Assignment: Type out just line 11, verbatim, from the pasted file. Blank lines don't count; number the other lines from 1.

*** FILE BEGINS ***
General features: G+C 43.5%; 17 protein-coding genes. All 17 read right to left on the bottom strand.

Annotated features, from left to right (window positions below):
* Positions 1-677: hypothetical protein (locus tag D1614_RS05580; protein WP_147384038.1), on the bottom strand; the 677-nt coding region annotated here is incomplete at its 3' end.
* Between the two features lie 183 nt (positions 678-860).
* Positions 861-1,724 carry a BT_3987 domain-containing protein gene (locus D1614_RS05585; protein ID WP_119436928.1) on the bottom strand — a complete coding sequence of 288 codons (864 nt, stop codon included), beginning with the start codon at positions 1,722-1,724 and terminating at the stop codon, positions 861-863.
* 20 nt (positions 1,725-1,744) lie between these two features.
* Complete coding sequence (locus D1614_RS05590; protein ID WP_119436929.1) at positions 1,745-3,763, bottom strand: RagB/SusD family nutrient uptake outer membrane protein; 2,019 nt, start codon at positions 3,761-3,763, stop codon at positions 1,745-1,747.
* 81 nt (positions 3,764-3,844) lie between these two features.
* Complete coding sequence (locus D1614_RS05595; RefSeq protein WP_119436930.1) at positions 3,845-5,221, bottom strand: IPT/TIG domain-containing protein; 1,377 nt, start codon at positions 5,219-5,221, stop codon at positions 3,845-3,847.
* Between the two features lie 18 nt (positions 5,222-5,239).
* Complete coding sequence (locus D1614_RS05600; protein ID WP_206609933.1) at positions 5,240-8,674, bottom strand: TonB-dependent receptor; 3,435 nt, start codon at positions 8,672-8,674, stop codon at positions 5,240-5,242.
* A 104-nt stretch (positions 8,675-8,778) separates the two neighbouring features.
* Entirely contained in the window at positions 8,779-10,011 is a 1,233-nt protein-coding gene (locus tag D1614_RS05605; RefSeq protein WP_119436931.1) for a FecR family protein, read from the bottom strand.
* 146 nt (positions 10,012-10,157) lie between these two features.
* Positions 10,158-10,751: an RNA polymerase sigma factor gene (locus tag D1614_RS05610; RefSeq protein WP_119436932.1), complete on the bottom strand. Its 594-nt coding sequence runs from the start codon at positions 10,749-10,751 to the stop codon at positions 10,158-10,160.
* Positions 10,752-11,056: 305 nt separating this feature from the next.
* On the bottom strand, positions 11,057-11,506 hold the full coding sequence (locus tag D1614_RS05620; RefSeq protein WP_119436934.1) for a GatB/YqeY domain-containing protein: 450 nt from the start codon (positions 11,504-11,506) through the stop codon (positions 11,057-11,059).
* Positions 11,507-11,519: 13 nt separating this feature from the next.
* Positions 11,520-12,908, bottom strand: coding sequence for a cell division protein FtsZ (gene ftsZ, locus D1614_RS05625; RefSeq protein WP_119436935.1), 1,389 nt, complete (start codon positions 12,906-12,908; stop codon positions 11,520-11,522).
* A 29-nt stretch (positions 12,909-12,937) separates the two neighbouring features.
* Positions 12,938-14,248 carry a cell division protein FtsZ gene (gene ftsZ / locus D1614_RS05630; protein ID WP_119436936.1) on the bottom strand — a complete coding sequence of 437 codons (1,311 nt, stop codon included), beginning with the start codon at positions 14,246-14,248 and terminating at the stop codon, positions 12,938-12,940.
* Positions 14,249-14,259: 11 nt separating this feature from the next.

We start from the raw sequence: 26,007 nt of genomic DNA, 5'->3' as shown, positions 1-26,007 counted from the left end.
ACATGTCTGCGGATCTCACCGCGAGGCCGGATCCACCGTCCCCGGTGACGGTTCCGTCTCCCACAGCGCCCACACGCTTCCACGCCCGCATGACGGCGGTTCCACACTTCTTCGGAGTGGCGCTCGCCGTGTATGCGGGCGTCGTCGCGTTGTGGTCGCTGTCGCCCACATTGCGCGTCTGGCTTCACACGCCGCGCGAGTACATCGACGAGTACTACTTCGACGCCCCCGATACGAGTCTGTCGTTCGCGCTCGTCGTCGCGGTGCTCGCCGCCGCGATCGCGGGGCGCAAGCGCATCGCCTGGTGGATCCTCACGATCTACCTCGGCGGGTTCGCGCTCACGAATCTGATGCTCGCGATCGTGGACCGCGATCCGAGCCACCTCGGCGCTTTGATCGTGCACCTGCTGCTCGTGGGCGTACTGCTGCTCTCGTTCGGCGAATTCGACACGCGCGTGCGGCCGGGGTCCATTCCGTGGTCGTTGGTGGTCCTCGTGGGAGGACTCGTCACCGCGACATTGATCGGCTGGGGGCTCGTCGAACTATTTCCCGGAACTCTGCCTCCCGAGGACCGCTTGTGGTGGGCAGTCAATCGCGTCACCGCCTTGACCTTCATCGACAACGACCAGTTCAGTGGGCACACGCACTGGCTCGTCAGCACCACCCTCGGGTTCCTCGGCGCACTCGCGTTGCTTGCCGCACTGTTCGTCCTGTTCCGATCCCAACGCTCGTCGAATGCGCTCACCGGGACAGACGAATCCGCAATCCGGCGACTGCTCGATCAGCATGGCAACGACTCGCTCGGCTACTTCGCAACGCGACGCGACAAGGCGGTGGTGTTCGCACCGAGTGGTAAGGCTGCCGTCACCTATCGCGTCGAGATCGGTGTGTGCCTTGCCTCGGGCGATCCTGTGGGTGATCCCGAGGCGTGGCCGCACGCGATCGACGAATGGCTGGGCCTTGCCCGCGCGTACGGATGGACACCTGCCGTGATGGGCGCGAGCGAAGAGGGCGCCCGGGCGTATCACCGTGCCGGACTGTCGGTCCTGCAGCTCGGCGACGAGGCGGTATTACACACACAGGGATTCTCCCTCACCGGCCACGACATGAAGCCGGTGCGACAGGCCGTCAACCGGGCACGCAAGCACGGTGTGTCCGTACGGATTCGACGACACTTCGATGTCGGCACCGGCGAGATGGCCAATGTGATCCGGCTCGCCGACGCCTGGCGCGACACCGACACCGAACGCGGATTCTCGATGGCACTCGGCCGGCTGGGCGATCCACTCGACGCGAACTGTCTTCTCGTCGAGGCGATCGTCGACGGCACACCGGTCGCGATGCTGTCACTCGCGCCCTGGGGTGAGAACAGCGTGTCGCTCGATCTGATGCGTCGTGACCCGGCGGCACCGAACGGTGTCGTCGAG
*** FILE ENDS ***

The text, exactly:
* Complete coding sequence (locus D1614_RS05600; protein ID WP_206609933.1) at positions 5,240-8,674, bottom strand: TonB-dependent receptor; 3,435 nt, start codon at positions 8,672-8,674, stop codon at positions 5,240-5,242.